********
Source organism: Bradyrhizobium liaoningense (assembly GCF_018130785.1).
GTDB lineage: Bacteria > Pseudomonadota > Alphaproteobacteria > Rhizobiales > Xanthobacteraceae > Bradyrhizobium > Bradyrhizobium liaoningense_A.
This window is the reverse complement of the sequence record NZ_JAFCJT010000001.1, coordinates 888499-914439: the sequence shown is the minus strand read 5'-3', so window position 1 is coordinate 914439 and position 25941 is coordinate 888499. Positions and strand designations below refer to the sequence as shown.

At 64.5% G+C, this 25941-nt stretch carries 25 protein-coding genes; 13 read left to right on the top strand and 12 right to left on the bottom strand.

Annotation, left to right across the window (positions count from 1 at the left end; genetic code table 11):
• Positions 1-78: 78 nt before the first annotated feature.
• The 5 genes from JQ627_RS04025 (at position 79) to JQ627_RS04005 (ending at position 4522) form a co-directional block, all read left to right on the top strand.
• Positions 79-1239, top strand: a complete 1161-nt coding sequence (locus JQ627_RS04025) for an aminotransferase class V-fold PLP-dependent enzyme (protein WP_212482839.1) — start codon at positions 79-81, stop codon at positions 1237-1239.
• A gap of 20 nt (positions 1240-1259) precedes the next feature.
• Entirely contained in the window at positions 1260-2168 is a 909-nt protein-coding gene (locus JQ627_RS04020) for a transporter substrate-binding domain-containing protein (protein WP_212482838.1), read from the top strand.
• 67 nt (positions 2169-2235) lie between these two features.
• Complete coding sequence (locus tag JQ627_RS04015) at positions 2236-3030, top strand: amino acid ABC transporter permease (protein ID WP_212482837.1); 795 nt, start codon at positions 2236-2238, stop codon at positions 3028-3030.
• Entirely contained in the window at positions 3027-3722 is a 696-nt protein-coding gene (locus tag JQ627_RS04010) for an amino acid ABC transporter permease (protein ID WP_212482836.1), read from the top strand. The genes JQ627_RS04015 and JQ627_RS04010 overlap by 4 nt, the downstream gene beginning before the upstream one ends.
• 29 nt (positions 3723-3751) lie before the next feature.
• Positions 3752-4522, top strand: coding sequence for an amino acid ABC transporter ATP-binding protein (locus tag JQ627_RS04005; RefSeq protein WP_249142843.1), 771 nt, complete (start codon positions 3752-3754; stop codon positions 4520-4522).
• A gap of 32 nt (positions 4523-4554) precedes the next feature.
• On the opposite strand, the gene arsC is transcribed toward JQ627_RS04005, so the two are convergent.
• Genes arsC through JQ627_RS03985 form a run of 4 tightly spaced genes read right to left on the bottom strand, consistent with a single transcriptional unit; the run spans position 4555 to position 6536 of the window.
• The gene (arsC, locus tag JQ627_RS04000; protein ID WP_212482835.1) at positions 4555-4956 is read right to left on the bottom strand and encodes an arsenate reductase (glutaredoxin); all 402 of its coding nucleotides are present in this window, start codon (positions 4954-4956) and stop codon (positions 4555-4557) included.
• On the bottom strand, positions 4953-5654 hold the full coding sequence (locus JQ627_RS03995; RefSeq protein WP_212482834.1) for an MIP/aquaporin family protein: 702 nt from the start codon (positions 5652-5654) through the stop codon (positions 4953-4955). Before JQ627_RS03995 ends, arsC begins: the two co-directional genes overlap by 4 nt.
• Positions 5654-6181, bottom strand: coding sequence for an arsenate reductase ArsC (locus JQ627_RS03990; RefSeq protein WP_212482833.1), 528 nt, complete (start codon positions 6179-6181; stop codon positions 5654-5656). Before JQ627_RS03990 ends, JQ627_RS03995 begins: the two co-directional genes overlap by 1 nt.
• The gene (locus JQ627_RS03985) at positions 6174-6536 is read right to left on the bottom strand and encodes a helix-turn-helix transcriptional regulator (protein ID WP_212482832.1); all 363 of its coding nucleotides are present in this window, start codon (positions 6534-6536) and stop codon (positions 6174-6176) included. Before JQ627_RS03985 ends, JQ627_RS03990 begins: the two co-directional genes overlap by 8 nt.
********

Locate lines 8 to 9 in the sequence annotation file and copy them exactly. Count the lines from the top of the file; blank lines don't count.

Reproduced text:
• Positions 79-1239, top strand: a complete 1161-nt coding sequence (locus JQ627_RS04025) for an aminotransferase class V-fold PLP-dependent enzyme (protein WP_212482839.1) — start codon at positions 79-81, stop codon at positions 1237-1239.
• A gap of 20 nt (positions 1240-1259) precedes the next feature.